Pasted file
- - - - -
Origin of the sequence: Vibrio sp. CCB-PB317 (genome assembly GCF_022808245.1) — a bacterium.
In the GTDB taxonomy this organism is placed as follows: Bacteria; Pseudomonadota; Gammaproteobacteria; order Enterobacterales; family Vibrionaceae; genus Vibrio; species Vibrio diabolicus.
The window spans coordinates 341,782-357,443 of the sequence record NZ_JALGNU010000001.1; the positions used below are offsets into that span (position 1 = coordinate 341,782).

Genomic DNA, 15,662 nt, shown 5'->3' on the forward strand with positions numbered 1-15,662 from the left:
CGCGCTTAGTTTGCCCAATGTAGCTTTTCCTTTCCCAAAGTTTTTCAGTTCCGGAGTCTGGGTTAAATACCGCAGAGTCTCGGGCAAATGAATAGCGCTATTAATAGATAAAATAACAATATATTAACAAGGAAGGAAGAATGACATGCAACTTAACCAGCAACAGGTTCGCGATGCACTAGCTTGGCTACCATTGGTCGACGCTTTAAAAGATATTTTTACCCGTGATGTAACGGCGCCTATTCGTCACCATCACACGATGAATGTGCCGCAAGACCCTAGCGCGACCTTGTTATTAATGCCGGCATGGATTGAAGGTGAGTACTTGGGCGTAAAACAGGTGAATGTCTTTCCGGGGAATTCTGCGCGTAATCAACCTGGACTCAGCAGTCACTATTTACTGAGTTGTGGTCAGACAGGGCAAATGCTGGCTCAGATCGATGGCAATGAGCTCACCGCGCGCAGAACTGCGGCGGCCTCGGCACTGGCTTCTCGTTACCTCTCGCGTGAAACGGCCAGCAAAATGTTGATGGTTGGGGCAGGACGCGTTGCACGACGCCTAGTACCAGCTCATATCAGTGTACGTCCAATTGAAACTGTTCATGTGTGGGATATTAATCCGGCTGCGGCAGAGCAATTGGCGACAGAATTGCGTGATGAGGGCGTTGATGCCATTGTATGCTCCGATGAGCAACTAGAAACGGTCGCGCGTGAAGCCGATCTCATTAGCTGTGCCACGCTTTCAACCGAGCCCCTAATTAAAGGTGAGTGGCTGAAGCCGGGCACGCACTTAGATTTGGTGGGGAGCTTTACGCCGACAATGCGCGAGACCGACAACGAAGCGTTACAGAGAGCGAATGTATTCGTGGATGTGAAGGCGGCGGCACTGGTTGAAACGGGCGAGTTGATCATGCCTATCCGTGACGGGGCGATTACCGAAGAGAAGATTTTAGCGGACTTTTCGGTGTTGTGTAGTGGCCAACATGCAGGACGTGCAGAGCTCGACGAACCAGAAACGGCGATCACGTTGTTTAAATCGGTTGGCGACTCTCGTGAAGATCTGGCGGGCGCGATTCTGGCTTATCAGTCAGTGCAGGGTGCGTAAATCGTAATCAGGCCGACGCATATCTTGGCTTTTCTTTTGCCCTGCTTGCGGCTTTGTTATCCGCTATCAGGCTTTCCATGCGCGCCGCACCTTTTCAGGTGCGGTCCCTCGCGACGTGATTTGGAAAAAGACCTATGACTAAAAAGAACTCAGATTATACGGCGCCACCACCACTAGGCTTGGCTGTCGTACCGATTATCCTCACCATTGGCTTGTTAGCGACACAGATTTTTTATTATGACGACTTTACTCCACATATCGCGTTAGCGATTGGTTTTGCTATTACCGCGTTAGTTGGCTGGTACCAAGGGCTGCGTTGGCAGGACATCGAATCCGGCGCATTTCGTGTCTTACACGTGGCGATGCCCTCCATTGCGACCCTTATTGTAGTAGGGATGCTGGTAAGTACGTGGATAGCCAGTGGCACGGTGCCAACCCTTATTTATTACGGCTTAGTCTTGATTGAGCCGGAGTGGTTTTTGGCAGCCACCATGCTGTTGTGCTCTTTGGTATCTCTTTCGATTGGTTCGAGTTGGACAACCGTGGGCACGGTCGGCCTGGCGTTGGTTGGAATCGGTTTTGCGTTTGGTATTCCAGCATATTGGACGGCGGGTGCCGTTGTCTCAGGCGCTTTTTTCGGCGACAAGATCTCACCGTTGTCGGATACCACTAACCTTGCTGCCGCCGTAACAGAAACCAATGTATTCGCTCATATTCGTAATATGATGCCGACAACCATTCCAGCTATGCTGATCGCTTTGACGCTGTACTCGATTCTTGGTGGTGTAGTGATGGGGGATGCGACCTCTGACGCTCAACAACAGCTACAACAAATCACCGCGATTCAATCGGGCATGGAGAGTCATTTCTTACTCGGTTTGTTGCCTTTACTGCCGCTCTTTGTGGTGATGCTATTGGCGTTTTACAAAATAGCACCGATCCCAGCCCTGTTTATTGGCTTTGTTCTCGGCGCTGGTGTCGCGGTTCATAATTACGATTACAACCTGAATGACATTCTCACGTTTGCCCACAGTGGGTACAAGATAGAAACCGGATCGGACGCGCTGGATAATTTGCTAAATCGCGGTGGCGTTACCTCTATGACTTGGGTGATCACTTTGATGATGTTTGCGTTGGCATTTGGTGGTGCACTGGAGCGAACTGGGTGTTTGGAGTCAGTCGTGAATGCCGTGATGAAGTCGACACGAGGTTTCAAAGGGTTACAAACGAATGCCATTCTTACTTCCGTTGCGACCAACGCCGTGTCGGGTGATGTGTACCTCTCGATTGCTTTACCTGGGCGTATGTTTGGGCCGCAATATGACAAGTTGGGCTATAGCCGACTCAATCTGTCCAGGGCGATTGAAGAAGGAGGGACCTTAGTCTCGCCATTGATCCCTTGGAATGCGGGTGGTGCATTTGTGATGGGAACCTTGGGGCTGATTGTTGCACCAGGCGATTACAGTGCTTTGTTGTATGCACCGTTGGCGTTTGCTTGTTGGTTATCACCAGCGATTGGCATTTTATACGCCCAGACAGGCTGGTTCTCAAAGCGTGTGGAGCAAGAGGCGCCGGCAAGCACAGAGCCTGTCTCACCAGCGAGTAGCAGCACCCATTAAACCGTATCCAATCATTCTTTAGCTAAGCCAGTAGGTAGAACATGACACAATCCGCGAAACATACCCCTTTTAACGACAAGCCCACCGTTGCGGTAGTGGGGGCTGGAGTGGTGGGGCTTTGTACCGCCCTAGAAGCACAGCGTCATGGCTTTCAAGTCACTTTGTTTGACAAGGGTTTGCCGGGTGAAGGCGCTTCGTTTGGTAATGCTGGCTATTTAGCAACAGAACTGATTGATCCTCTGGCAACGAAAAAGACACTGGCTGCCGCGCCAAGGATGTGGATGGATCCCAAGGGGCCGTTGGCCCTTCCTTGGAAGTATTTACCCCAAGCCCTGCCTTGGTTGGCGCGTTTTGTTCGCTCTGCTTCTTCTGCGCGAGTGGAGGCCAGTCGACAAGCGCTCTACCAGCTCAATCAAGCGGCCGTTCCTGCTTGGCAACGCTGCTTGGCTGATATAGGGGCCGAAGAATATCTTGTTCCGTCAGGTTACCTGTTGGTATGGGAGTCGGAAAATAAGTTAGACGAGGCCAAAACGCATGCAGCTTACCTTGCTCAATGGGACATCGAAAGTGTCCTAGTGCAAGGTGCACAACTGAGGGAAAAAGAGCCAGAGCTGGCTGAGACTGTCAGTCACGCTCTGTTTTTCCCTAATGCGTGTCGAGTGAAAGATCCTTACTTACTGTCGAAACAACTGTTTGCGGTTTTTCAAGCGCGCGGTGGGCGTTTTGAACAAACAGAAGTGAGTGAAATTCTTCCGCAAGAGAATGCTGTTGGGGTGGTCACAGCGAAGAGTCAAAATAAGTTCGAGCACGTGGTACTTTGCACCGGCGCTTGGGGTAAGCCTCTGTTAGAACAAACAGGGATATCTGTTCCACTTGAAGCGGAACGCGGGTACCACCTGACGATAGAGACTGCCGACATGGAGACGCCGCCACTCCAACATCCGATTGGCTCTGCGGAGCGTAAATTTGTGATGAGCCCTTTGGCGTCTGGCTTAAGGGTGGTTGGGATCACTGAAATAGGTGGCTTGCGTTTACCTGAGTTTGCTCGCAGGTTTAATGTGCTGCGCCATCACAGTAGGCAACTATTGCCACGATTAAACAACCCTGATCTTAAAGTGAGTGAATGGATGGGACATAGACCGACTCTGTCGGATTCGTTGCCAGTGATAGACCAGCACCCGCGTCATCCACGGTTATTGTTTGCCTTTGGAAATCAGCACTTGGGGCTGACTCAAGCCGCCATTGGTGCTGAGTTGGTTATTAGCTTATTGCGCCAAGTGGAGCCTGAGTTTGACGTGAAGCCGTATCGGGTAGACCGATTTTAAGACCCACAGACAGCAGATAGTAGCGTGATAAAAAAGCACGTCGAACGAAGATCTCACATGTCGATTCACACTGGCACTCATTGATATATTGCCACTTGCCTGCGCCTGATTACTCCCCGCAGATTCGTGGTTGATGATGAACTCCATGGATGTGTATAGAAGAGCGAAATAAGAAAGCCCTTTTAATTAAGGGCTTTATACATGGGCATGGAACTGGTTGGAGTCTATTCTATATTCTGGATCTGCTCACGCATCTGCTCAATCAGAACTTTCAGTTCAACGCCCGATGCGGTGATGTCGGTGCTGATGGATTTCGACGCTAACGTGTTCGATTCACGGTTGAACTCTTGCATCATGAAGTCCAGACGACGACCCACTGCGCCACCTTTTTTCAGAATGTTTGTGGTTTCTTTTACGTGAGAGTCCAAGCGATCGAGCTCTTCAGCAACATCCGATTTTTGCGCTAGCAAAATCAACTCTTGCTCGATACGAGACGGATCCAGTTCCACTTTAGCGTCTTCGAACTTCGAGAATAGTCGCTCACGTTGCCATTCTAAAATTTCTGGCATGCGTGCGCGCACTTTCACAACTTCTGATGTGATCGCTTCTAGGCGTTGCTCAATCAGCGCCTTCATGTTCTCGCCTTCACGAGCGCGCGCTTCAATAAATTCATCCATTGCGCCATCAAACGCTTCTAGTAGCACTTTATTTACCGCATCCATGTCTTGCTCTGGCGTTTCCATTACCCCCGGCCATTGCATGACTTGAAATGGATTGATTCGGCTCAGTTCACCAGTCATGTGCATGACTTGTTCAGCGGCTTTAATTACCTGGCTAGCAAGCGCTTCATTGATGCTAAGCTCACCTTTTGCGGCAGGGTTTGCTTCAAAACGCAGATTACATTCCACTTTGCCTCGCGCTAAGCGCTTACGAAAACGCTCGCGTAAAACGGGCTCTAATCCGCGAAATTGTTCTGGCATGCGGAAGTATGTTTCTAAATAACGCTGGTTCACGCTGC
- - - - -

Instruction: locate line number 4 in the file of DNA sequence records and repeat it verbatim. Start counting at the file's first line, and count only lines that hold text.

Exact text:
Genomic DNA, 15,662 nt, shown 5'->3' on the forward strand with positions numbered 1-15,662 from the left: